The city of Annapolis, Maryland, is rich in history and culture. Tourists can learn about the city’s history and culture from its museums. This guide explains what makes each of these museums enlightening and informative.
1.) Annapolis Maritime Museum
Located at 723 Second St., this museum focuses on the city’s nautical history and Chesapeake Bay’s ecology. Its exhibits consist of three thematic segments: Bay Health, Oyster Economy, and Annapolis Waters. Visitors can enjoy such educational demonstrations as a realistic hologram of a Bay waterman they can interact with and a boat they can board to experience a virtual reality setting of the Bay itself. There’s also a beautiful gallery displaying rotating artworks that pertain to Annapolis’s maritime heritage and Chesapeake Bay.
2.) Banneker-Douglass Museum
Formerly known as Mt. Moriah African Methodist Episcopal Church, the Banneker-Douglass Museum at 84 Franklin St. is Maryland’s official state museum of African-American heritage. The museum is named for two notable African Americans who lived in Maryland — Benjamin Banneker (1731-1806), a mathematician and astronomer who, among other accomplishments, assisted in the initial surveying of the nation’s capital, Washington, D.C., and Frederick Douglass (1818-1895), a runaway slave who crusaded against slavery and for racial equality.
The Banneker-Douglass Museum houses a permanent exhibit on Maryland’s Black history with fascinating attractions. For instance, there’s an advertisement for the slave auction where Kunta Kinte, Alex Haley’s abducted West African ancestor and the subject of his celebrated book “Roots,” was sold. Another interesting relic is a reward poster for Harriet Tubman, a runaway slave who helped other slaves escape to freedom in the north through the Underground Railroad.
The museum also has rotating exhibits. One interesting past temporary exhibit was dedicated to Walter S, Mills, an educator who campaigned for black teachers and principals to receive equal pay in Annapolis’s county of Anne Arundel County. Another past exhibit celebrated the accomplishments of African-American athletes in Maryland’s colleges and universities.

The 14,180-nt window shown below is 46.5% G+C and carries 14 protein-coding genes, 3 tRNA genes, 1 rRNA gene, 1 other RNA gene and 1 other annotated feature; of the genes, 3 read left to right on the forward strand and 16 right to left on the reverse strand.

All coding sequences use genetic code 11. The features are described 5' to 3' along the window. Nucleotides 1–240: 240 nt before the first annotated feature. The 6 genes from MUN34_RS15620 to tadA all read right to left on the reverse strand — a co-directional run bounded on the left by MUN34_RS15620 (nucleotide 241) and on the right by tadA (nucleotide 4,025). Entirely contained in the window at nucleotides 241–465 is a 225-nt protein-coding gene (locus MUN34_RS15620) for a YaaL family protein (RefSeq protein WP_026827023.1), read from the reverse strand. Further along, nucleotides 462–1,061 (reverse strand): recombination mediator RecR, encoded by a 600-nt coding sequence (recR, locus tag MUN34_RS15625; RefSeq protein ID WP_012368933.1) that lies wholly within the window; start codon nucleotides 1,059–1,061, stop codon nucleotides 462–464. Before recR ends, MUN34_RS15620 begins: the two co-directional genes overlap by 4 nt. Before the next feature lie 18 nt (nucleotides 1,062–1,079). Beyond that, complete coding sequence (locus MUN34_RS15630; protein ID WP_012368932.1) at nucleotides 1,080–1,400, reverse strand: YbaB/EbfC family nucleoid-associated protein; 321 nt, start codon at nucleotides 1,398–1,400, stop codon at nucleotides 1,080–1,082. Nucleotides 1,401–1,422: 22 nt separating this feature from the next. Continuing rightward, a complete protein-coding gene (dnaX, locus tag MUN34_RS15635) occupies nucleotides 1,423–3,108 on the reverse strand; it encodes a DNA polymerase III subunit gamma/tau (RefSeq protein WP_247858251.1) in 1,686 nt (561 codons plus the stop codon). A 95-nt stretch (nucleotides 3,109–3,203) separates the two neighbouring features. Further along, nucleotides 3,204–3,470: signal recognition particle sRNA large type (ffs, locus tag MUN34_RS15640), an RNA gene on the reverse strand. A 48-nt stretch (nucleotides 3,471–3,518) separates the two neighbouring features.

3.) Charles Carroll House
This house at 107 Duke of Gloucester St. was the birthplace of Charles Carroll of Carrollton (1737-1832), the only Roman Catholic signer of the Declaration of Independence and the last signer to pass away. His father Charles Carroll of Annapolis had the original building erected in the 1720s.
The family inhabited the place until 1852 when a Roman Catholic congregation of priests and brothers, the Congregation of the Most Holy Redeemer (Redemptorists), acquired it and made it a novitiate, a school for training men for the priesthood. The edifice was also utilized as a center for missionary activity in the Eastern United States and Canada. The congregation still owns the house today, which is now a tourist attraction undergoing historical restoration. The house is part of a vast garden, which also contains three terraces and falls, a seawall, and large boxwood allees.
4.) Hammond-Harwood House
This edifice at 19 Maryland Ave. has an intriguing history. It was constructed in 1774 for a tobacco planter named Matthias Hammond (1740-1786). He never inhabited the house but he rented the north wing to jurist Jeremiah Townley Chase in 1779 to use as a law office. After Matthias’s demise, his family continued to own the house (although they didn’t live in it) until 1810. That year, Ninian Pinkney, who served as clerk of the council of Annapolis, purchased it. The following year Pinkney sold the house to Jeremiah Chase.